Our main technical takeaway from the incident is that our time would have been spent most effectively on top-of-stack defenses. Also, fully familiarizing ourselves with CloudFlare’s tooling in advance, as well as setting up some configuration upfront based on what we already know about our usage, would have made our response much faster and potentially prevented any user-facing impact.
From a communication and incident management standpoint, another takeaway was that we did not use status.bubble.io effectively. We have tooling that updates status.bubble.io automatically whenever we detect that Bubble is down, which we built years ago when there was typically at most one engineer (often myself) responding to an issue. However, in a situation like Wednesday’s, where Bubble is sporadically unavailable, it results in status page spam (and text message spam for everyone who subscribes to it). Meanwhile, although our engineering team was investigating within two minutes of the attack’s start, we did not post a human-written message to our status page until we were 29 minutes into the incident. We plan to disable the automated alerts and instead build a consistent process for the engineering team to keep status.bubble.io updated.
We are taking the following short-term actions in response to the incident:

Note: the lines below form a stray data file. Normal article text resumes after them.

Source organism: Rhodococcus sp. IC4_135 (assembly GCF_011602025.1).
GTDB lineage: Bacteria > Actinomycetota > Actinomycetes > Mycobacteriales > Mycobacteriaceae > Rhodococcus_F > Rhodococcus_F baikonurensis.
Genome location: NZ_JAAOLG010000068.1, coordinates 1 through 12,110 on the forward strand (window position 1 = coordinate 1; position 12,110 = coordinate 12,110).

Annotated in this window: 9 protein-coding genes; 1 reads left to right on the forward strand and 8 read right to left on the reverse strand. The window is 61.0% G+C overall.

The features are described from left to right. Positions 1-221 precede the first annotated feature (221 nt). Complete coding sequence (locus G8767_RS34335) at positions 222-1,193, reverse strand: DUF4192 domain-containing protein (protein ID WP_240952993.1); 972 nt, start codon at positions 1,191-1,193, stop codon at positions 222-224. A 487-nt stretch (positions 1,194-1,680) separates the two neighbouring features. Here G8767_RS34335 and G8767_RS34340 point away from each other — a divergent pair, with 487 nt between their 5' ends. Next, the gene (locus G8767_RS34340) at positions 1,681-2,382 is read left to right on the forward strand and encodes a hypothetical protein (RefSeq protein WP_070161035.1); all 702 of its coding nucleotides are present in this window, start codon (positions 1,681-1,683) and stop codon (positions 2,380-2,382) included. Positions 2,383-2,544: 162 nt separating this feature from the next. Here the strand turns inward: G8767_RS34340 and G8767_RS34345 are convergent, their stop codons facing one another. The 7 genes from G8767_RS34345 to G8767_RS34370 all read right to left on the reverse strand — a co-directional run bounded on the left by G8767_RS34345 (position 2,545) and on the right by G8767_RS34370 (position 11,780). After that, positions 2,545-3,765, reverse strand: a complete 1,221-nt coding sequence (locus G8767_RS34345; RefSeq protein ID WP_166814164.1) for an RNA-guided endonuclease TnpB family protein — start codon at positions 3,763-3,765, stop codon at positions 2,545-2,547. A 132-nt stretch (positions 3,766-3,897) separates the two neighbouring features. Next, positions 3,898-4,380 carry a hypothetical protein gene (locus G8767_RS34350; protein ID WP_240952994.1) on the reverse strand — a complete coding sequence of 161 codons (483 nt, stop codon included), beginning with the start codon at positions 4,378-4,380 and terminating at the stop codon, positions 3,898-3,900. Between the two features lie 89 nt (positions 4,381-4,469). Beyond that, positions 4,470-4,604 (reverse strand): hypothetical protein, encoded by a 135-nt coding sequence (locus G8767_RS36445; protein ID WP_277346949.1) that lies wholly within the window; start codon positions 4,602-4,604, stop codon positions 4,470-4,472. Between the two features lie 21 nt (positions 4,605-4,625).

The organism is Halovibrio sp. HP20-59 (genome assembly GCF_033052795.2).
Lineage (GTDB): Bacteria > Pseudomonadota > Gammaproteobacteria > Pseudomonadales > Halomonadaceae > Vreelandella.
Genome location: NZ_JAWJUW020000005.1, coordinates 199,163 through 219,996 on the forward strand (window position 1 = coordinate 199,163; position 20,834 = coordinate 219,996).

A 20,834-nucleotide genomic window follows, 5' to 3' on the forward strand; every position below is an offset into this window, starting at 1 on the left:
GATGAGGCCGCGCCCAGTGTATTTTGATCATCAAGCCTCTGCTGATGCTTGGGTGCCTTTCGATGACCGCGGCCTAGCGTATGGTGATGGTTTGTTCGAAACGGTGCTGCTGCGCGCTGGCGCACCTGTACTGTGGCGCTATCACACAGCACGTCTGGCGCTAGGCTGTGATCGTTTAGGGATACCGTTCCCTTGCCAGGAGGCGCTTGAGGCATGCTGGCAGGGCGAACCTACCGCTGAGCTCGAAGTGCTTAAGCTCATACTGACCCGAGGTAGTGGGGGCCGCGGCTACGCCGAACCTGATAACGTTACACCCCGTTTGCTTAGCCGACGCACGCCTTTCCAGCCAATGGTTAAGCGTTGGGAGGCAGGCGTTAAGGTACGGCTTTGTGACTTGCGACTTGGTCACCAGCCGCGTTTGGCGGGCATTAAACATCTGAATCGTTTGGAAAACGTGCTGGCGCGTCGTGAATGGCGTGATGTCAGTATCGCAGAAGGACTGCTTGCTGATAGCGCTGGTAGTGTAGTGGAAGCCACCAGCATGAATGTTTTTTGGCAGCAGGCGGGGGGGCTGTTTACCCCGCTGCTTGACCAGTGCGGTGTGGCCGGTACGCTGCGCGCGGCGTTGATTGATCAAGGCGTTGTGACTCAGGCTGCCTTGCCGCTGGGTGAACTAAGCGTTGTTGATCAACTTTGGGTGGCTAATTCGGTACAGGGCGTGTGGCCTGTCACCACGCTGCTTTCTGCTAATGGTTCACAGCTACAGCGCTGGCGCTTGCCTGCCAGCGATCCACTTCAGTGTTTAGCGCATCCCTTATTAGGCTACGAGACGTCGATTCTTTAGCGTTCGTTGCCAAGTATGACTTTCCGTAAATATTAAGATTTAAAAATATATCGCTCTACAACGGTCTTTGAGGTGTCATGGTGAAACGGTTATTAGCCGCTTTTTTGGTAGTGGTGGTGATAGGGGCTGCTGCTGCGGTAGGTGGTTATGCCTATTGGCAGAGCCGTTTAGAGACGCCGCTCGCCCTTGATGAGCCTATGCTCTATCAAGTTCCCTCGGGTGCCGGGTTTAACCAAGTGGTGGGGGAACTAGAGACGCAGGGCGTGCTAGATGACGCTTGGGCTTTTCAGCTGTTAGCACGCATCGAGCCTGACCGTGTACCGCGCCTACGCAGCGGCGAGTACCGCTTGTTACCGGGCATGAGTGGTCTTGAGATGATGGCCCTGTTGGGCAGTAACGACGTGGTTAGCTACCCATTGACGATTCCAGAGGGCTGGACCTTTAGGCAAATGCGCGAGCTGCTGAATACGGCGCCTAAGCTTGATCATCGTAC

- Adjusting our CloudFlare configuration to better reflect our typical traffic patterns
- Training our team on CloudFlare’s suite of capabilities
- Building a DDoS incident runbook so that we can execute a prepared plan if there is a future attack that gets through our automated defenses
- Training the team on when to update status.bubble.io and running through simulated incidents to make sure everyone knows their role
Additionally, the following long-term roadmap items would have reduced the impact of the DDoS (all of these were already on our roadmap prior to the incident):
- Segregating our main cluster into multiple shared hosting environments, which will contain the impact of any DDoS to a subset of customers, and enable us to scale our infrastructure to handle much higher traffic volumes
- Moving our bubble.io homepage to an isolated environment to keep it separated from user apps
- Moving editor authentication and metadata out of the main cluster to avoid customers on Dedicated plans experiencing issues accessing the editor in a situation like this
We are extremely sorry for the impact that Wednesday’s events had on our community. We know how much Bubble’s stability matters to all of you, and are committed to investing in reliability to make Bubble a world-class hosting platform. We appreciate the support we have received from our community over the last two days!